Thursday, Dec 1, 2022

Megillah 28: As Generous as Iyov

On this daf, we find that Rav Nechunya ben Hakana was generous with his money like Iyov.

Rav Shalom Schwadron once shared an inspiring lesson from Iyov’s generosity: “Many businessmen are truly kindly and run after opportunities to give tzedakah, but when it comes to business, they will not give up even one penny. Why? Because of a ‘bad eye’—a grasping tendency.

“Why can’t these baalei tzedakah surrender an extra few cents to someone in business? The difference is clear. In tzedakah, I am the giver, but in business, someone is taking. How can I give in and allow him to profit? Why should I allow him to get ahead?”

Rav Shalom continued, “I once heard from Rav Meir Chodosh a very relevant lesson from the words of our sages regarding Iyov. The Gemara brings a verse in which we find that, among other things, Iyov is referred to as ‘one who turns from evil.’ Rav Abba bar Shmuel explains that he is called this because he was able to let go when it came to money.

“For example, it was normal for one who owed a worker half a perutah to purchase an inexpensive loaf of bread and give half to the worker and take half for himself. Iyov would give the entire perutah to the worker, since it was despicable in his eyes to be such a taker regarding such an insignificant amount of money.

Rav Shalom continued, “How does such a seemingly insignificant monetary gift reveal that Iyov ‘turned from evil’? The answer is clear. One who avoids evil does not have a bad eye. He is not pained when his friend profits even at his own expense. How can one know where he is holding in this area? From the little things that will be unnoticed. We all know that people often say, ‘I can surrender on any matter, but business is business.’

“Rav Meir brought a story to illustrate this. A certain woman was very careful to give generously to tzedakah, even going to much trouble so that yeshiva students could eat at her house at no charge. One time, a certain student used a bit more water than necessary to wash his hands. The woman began to scream, ‘Kloiznikim! Good-for-nothings! These people are not careful to conserve water!’

“This is a classic case of petty miserliness. If I give, that is fine, but if someone takes even a little unexpectedly, I am willing to heap insult and shame on his head!” (Lev Shalom).

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On this daf, we find that Rav Nechunya ben Hakana was generous with his money like Iyov.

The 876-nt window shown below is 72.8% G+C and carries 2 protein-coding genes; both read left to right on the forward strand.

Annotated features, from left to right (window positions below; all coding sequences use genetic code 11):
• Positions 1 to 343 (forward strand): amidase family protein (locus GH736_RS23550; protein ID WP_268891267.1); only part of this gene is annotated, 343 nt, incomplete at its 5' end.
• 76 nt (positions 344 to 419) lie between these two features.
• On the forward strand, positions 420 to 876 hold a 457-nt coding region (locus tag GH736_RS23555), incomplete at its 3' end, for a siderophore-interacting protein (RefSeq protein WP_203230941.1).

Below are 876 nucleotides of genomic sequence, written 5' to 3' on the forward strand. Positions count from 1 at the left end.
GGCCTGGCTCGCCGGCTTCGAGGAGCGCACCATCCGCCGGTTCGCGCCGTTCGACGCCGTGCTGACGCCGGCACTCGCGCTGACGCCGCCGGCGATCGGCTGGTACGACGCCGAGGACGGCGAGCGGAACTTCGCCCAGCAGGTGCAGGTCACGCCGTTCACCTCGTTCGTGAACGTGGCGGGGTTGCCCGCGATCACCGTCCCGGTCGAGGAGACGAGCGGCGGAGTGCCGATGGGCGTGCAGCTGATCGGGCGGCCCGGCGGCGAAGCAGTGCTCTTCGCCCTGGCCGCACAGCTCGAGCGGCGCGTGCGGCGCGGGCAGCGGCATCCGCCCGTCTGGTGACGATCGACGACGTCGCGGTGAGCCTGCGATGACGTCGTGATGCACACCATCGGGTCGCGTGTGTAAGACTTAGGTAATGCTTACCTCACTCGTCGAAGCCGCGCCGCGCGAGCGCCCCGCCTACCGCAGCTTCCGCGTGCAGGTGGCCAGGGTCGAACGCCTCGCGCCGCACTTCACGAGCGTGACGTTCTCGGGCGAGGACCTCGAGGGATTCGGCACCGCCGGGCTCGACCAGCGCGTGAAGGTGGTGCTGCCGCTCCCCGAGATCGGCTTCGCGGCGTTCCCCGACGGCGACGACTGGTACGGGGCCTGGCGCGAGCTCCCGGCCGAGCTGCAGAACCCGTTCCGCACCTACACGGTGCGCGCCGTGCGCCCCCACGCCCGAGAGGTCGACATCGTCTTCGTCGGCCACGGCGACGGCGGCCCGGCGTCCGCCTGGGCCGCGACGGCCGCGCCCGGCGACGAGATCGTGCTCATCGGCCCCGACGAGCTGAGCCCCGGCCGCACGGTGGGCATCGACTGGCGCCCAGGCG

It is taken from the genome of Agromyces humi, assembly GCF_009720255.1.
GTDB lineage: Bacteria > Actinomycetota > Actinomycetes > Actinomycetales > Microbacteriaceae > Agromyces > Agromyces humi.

Rav Shalom Schwadron once shared an inspiring lesson from Iyov’s generosity: “Many businessmen are truly kindly and run after opportunities to give tzedakah, but when it comes to business, they will not give up even one penny. Why? Because of a ‘bad eye’—a grasping tendency.

“Why can’t these baalei tzedakah surrender an extra few cents to someone in business? The difference is clear. In tzedakah, I am the giver, but in business, someone is taking. How can I give in and allow him to profit? Why should I allow him to get ahead?”

Rav Shalom continued, “I once heard from Rav Meir Chodosh a very relevant lesson from the words of our sages regarding Iyov. The Gemara brings a verse in which we find that, among other things, Iyov is referred to as ‘one who turns from evil.’ Rav Abba bar Shmuel explains that he is called this because he was able to let go when it came to money.

“For example, it was normal for one who owed a worker half a perutah to purchase an inexpensive loaf of bread and give half to the worker and take half for himself. Iyov would give the entire perutah to the worker, since it was despicable in his eyes to be such a taker regarding such an insignificant amount of money.

Rav Shalom continued, “How does such a seemingly insignificant monetary gift reveal that Iyov ‘turned from evil’? The answer is clear. One who avoids evil does not have a bad eye. He is not pained when his friend profits even at his own expense. How can one know where he is holding in this area? From the little things that will be unnoticed. We all know that people often say, ‘I can surrender on any matter, but business is business.’

“Rav Meir brought a story to illustrate this. A certain woman was very careful to give generously to tzedakah, even going to much trouble so that yeshiva students could eat at her house at no charge. One time, a certain student used a bit more water than necessary to wash his hands. The woman began to scream, ‘Kloiznikim! Good-for-nothings! These people are not careful to conserve water!’

“This is a classic case of petty miserliness. If I give, that is fine, but if someone takes even a little unexpectedly, I am willing to heap insult and shame on his head!” (Lev Shalom).

 

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